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Publishing a dacpac with .NET Core

Erik Ejlskov Jensen shows how to deploy a Visual Studio database project from .NET Core:

In this post, I will describe how you can build a SQL Server Database project in order to create a .dacpac file, using .NET Core only – dotnet build.

For a while now, it has been possible to publish a .dacpac (meaning apply it to an new or existing database) using the cross-platform version of sqlpackage.

But building a database project (.sqlproj) was only possible on Windows, as the .sqlproj project type is based on the classic .NET Framework .csproj project type.

However, thanks to a smart open source effort, you can now also build a .dacpac file, even on a Mac or Linux build agent.

Read on to learn more.

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Tips for a Smooth Power BI Report Server Experience

Josh Crittenden has a few tips for people installing Power BI Report Server:

As is the case with any enterprise BI product, careful planning and consideration of how the technology will be leveraged should be made up-front. This will help avoid speed bumps during implementation and ensure a smooth ride as you roll out your BI and analytics solutions. Whether you’ve been working with PBIRS from day one, or are starting to use the platform for the first time, the goal of this post is to showcase tips and techniques that you can turn around and apply in your own environment.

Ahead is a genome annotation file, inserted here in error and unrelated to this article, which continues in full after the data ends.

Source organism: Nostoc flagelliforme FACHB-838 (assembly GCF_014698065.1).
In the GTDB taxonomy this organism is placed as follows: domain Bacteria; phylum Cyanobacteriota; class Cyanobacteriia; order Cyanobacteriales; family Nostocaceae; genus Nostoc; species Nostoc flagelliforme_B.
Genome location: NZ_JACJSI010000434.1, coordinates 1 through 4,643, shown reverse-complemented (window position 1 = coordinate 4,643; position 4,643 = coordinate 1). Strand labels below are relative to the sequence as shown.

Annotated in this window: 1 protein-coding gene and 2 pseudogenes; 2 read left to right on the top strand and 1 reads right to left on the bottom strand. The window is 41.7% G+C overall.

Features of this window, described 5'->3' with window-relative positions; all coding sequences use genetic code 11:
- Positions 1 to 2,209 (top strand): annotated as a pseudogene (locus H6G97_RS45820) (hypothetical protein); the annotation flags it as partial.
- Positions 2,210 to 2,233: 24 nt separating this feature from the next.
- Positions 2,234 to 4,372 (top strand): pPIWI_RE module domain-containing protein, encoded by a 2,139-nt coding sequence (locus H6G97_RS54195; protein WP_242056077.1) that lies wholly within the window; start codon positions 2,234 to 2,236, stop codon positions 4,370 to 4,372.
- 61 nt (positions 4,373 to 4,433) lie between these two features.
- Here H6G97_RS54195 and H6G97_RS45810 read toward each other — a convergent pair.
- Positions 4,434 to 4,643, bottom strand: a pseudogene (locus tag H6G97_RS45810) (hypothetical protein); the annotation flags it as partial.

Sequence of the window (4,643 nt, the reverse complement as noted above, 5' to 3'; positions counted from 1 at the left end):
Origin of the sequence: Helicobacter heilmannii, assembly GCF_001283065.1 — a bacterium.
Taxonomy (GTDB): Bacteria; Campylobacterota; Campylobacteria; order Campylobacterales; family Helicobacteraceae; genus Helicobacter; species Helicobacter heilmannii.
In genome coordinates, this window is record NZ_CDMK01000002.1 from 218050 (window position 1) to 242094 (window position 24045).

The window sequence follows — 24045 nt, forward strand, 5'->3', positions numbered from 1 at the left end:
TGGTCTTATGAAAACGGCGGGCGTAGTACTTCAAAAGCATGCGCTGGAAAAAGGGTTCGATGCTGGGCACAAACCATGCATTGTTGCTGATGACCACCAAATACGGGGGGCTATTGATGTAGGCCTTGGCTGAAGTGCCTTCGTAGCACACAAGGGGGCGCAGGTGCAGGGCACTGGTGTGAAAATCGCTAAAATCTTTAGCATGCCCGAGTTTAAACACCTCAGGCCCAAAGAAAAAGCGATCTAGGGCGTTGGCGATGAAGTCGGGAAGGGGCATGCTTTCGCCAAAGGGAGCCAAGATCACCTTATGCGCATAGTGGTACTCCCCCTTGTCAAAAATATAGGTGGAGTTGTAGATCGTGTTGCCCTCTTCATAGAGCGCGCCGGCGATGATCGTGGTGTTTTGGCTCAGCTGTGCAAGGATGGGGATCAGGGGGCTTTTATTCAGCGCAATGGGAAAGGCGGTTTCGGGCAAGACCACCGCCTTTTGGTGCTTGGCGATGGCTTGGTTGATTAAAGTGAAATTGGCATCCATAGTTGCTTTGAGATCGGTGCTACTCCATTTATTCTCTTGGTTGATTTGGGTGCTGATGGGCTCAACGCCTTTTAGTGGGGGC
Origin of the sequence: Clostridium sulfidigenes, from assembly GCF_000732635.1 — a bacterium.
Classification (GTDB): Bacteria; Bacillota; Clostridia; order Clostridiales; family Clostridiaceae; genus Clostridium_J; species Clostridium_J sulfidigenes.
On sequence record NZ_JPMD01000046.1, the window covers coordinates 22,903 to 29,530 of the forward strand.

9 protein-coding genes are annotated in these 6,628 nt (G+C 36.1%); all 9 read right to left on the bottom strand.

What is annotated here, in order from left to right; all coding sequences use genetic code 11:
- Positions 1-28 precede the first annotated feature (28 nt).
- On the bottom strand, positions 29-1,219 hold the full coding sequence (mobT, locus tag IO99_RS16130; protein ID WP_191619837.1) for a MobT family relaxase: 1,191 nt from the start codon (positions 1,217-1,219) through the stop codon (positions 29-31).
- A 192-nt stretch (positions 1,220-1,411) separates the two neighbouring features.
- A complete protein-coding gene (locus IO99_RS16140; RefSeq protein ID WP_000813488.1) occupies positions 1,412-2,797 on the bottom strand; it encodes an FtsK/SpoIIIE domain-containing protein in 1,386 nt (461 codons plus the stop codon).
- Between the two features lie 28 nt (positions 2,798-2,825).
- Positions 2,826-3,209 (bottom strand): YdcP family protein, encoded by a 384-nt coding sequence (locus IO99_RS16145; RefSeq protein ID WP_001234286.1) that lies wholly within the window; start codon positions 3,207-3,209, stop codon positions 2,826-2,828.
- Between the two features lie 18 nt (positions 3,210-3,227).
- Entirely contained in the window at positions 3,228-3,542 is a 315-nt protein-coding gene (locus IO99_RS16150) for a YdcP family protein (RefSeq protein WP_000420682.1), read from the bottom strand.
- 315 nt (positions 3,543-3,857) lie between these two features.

Additionally, for those of you considering a hybrid Power BI implementation (Power BI service and Power BI Report Server), we will compare specific features of each platform below.  

Read on for the tips.

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Capturing CHECKDB Output

Erin Stellato shows how you can track the results of those automated CHECKDB runs you’re doing:

First, you need to be running CHECKDB on a regular basis.  If you’re going to ask what you mean by regular basis, I’ll direct you to a post of Paul’s that is still relevant: Importance of running regular consistency checks.  There are a few factors to consider, but in general I recommend at least once a week.  If you’re a 9 to 5 shop and have the maintenance window to run CHECKDB daily, feel free to do that.

Erin walks us through it and also recommends checking out Ola’s scripts for integrity checks. I’d add to that Minion CheckDB.

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Finding Index Usage Stats in Query Store

Grant Fritchey gives us another option for determining whether an index is in use:

One of the most frequent questions you’ll hear online is how to determine if a particular index is in use. There is no perfect answer to this question. You can look at the sys.dm_db_index_usage_stats to get a pretty good picture of whether or not an index is in use. However, this DMV has a few holes through which you could be mislead.

I thought of another way to get an idea of how and where an index is being used. This is also a flawed solution, but, still, an interesting one.

What if we queried the information in Query Store?

Be sure to read Grant’s warning before jumping into this, but at least it gives us another option, as well as a better understanding of which queries are using particular indexes.